“Language is the road map of a culture. It tells you where its people come from and where they are going.” – Rita Mae Brown (writer, activist, feminist)


English has an integral place in education and society. Our high-quality curriculum in English teaches pupils to speak and write fluently so that they can communicate their ideas and emotions to others. Through reading in particular, pupils have a chance to develop culturally, emotionally, intellectually, socially, and spiritually. Literature especially plays a key role in such development. Our course is rich with a diverse range of challenging and canonical literary fiction, plays and poetry, as well as a relevant and engaging modern day texts. The curriculum helps students to find their voice by drawing on their wider literary heritage and will enable their full and active participation in society.

Key Stage 3 features and summary

We have resourced a research led curriculum which is designed to enable all students to flourish in English, and to produce confident, literate and critical readers, writers and thinkers by the end of Year 9 and beyond. Our Key Stage 3 curriculum exposes students to a wide range of authors from the English Literary Canon, supplemented with a modern and diverse Reading for Pleasure programme. Students develop their reading skills by learning how to closely analyse the texts that they study, scrutinising the choices of the writers and how they affect readers. In particular, our KS3 curriculum has been crafted to equip students in becoming experts of their domain by building a strong foundational understanding of grammar, writing and reading to equip them for KS4. Furthermore, our curriculum has recently undergone changes and updates as a central stand of our Covid-recovery plan and focuses on exposing students to the best ideas in English Literature to foster a passion of reading, identifying and dispelling misconceptions, rebuilding academic resilience and ensuring excellent outcomes for all.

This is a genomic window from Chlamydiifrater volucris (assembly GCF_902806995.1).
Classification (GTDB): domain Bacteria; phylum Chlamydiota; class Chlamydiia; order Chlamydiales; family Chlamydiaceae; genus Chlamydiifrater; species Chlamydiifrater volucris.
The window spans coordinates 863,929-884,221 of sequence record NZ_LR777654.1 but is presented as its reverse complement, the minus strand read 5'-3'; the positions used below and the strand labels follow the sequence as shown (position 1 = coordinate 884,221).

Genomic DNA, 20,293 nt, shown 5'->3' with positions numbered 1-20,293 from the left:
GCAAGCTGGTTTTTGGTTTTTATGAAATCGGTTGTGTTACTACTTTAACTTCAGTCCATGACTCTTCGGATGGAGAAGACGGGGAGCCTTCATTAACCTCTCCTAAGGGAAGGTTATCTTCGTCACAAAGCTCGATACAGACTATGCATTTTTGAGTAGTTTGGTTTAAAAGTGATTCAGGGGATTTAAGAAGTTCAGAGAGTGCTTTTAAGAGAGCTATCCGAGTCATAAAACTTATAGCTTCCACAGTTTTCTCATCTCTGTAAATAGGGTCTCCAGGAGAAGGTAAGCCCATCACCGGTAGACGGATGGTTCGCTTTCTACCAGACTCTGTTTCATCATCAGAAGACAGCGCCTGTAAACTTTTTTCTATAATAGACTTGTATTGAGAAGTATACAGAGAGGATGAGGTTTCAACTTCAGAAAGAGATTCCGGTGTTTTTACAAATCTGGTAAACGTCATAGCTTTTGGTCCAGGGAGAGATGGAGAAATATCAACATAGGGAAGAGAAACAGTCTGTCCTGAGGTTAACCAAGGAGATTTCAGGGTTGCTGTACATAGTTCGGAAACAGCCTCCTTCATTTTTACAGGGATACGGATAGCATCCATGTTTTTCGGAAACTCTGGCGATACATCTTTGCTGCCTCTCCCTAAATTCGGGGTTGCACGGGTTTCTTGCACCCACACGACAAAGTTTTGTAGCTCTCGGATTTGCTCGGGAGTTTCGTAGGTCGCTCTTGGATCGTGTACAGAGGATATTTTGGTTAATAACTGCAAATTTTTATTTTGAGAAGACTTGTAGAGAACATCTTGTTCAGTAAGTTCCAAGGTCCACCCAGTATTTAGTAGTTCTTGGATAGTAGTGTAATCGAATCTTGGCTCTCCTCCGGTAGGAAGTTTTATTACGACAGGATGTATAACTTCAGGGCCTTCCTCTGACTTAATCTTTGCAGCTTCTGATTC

Students have 4 English lessons a week.

KS3 curriculum map & knowledge organisers

KS3 Curriculum Map

Key Stage 4 features and summary

All students at Rushey Mead Academy study English Language and English Literature for GCSE during Years 10 and 11, following the AQA Specification. Texts are chosen by expert teachers who understand the needs of the cohort based on prior assessment and excellent relationships with students.